Beauty Launchpad Magazine

JAN 2019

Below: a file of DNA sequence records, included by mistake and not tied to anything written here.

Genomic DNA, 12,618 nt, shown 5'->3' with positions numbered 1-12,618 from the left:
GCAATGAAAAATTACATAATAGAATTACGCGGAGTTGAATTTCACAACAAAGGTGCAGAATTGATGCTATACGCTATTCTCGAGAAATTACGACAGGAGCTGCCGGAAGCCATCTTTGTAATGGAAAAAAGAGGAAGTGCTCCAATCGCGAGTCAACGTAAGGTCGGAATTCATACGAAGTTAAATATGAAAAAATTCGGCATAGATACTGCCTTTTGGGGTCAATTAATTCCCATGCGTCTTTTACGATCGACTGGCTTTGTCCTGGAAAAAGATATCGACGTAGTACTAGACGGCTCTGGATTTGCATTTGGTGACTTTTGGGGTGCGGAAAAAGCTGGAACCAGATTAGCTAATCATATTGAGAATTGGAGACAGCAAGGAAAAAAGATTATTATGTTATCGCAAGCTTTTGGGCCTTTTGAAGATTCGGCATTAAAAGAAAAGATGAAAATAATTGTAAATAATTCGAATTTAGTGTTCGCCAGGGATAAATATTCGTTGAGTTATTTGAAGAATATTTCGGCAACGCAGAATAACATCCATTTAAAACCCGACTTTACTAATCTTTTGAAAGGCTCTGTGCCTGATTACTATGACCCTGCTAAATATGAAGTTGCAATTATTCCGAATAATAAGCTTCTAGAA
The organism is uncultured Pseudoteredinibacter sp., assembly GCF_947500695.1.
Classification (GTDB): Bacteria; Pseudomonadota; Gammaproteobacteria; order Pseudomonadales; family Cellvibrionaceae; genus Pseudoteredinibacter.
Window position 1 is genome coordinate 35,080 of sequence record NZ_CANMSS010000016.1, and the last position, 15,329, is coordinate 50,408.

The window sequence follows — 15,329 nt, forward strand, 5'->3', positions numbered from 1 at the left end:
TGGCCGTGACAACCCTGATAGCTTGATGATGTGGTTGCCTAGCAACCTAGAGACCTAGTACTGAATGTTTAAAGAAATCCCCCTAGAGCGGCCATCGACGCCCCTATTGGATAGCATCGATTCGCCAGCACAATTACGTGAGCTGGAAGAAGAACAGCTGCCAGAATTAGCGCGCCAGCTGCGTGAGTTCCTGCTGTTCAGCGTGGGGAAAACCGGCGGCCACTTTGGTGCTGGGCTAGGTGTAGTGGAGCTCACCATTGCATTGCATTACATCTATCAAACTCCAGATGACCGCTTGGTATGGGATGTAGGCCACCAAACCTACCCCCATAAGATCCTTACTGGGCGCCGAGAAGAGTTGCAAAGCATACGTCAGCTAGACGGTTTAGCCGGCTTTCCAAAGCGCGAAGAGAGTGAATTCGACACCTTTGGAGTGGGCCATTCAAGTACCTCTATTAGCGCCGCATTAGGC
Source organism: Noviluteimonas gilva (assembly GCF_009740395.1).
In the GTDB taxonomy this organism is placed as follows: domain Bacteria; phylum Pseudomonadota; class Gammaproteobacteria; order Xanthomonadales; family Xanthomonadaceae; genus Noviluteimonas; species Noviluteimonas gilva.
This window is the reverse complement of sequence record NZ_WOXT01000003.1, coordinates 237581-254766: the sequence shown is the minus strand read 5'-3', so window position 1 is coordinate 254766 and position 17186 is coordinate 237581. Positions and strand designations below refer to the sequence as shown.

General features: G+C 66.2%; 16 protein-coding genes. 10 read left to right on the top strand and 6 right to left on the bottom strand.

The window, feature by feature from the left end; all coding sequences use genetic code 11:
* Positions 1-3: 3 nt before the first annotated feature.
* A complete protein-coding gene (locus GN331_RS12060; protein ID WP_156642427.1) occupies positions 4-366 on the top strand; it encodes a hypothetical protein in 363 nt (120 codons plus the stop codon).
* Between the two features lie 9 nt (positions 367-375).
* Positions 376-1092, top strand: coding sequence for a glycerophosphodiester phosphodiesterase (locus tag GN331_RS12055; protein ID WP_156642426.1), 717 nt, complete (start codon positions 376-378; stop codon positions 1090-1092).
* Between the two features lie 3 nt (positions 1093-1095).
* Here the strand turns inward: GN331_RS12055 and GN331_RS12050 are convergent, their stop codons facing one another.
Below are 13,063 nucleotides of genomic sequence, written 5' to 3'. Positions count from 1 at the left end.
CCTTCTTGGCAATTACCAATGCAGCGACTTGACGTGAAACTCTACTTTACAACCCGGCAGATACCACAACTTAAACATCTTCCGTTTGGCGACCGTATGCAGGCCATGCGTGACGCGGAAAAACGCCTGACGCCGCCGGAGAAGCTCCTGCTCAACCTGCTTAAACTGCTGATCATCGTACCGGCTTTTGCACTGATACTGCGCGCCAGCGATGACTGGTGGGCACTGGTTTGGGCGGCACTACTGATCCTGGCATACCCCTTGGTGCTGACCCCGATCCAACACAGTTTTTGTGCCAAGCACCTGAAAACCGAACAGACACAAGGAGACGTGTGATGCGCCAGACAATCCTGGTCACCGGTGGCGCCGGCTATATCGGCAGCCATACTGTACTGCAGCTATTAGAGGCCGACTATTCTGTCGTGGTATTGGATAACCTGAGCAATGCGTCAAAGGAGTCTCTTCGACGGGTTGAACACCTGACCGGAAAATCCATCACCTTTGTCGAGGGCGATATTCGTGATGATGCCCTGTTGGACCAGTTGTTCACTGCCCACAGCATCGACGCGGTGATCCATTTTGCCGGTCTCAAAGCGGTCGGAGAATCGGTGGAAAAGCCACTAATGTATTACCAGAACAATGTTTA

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Live & Learn/ POV Full Strength COURTESY OF JESSICA WARBURTON 32 | BEAUTY LAUNCHPAD | JANUARY 2019 September 11, 2001: I watched the Twin Towers fall on live television. The very next day, I enlisted in the United States Army and built a career in counterintelligence. For eight years, the Army was my life. I often like to joke that "I have a particular set of skills that I have acquired over a very long career" in my best Liam Neeson-style voice. But in 2010, my entire life changed overnight. I was diagnosed with a late stage of ovarian cancer and had emergency surgery. My surgeon removed approximately 12 pounds of tumors—400 individual polyps from my intestines alone. During the procedure, I stopped breathing and fl at-lined. Somehow I managed to walk out of the hospital eight weeks later. During chemotherapy, I started showing other women how to draw on eyebrows, glue on lashes and style their wigs. What I, and I think many, failed to understand prior to chemotherapy is that oftentimes all of your hair—not just patches—falls out. In Arkansas where I grew up, the wig stores cater to an older crowd and usually don't carry edgy looks. After a peer of mine who was undergoing treatment purchased a wig she's wasn't truly happy with, and after I had watched a few too many episodes of "Tabatha's Salon Takeover," I thought, "Oh, I can totally do that" (which, in hindsight, I really couldn't), and chopped up the wig with kitchen scissors. I then returned the wig to my friend, and she loved it. At that point I knew I wouldn't be able to go back to my military career, so I decided to go to cosmetology school. Little did I know that it would become the best decision I made. I've managed to marry the skills I learned in the Army with the skills I learned in school and assisting; these skills together give me an edge in a saturated economy. Now I'm currently developing independent classes that will teach these open-source skills to other industry professionals, such as body language, eye contact and verbal language. My path to success hasn't been easy, especially as a cancer survivor with permanent side effects, but in the words of my favorite surfer Bethany Hamilton, "I don't want easy, just possible." —As told to Alyson Osterman-Kerr Stylist Jessica Warburton defi es obstacles to forge a unique path in the professional beauty industry. Jessica Warburton (@hairhunter)

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